Two men, including a relative of the victims, have been sentenced to death in Trinidad for murdering an ex-BBC newsreader and two family members.
Lynette Lithgow used to work in Nottingham
Lynette Lithgow Pearson, 51, her mother Maggie Lee, 83, and brother-in-law John Cropper, 59, were killed in a robbery in 2001.
The murders happened after a family tea party in Trinidad.
Daniel Agard, 21 - Mrs Lee's great-grandson - was sentenced to be hanged, along with Lester Pitman, 26.
Mrs Pearson, who used the name Lynette Lithgow professionally and had been living in France, was in her native Trinidad working on a book project when she was killed.
Her mother Mrs Lee, who had been living in Toronto, had joined her there for a holiday.
Mr Cropper lived in Trinidad and headed the Cropper Foundation, which sponsored workshops for young writers.
His wife Angela, a British-born agricultural consultant, was away on business when the triple murder took place.
The bodies of the victims were found by a maid in the bathroom of the Croppers' house in Port of Spain with their hands bound and throats cut.
Family valuables including gold jewellery, television sets, a laptop computer and a car had been taken.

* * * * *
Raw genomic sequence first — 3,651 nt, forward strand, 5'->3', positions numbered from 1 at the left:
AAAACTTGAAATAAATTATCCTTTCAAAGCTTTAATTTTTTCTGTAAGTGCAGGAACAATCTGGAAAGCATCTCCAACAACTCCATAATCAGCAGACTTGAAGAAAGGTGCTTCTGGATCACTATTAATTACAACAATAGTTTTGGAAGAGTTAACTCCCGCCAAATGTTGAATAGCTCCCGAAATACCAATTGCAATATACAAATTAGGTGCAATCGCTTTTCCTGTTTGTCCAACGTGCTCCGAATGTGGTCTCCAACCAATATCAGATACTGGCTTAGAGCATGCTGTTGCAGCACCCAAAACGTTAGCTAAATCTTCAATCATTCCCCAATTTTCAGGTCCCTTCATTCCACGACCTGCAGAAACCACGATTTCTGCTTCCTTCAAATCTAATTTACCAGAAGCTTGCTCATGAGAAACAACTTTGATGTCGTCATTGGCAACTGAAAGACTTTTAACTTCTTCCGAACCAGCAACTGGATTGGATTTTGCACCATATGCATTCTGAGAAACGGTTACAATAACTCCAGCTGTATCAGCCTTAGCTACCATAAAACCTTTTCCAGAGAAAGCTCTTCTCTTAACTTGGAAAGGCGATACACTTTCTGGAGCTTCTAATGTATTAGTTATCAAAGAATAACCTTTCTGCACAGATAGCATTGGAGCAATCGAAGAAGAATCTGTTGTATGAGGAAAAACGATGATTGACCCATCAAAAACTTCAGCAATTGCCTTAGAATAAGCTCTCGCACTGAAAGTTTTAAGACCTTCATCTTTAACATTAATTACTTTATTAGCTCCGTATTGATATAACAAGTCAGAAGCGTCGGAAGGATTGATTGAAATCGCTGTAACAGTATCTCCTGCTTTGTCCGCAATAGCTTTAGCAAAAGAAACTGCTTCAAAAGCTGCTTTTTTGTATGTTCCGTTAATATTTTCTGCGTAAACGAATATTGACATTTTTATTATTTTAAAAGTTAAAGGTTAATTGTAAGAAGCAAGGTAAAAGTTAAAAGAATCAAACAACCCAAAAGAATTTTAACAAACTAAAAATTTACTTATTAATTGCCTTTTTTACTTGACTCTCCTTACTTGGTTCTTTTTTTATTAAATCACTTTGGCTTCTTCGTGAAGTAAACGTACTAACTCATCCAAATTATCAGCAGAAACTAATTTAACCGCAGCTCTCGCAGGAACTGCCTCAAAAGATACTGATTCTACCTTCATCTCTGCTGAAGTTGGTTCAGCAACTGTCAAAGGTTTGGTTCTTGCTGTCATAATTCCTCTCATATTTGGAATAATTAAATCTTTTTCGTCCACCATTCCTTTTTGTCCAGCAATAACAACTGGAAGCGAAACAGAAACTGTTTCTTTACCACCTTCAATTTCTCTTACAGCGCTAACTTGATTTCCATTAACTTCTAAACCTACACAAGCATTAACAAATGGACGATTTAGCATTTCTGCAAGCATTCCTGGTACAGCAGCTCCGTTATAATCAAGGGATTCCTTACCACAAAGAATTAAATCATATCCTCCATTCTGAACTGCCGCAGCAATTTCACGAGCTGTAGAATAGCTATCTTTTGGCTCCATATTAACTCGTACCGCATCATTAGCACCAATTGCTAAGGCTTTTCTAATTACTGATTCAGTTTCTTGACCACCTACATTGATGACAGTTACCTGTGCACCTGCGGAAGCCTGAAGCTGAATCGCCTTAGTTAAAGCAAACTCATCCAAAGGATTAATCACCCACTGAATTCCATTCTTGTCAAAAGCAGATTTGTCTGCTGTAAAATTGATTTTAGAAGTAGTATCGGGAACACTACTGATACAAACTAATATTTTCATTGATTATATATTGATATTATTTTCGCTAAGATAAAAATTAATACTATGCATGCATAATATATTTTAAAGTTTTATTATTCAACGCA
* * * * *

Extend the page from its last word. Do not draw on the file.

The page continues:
Police later found a fingerprint on a jewellery box in the house which matched Agard's. Jurors were also shown CCTV footage of him withdrawing money from the Croppers' bank account in the days after the murders.
A neighbour testified that she had seen Pitman outside the house on the evening of the killings.
A jury took an hour to convict the pair, with the death sentence pronounced shortly afterwards.
It came seven days after the London-based Privy Council reversed its 2003 ruling that Trinidad's mandatory death sentence for murder was unconstitutional.
The Privy Council serves as the final court of appeal for Trinidad and other former British colonies in the Caribbean.
Death sentences are always carried out by hanging in Trinidad, although no-one has been executed since 1999.
The Privy Council has blocked several executions in recent years, before finding last week that mandatory death sentences did not violate the country's constitution.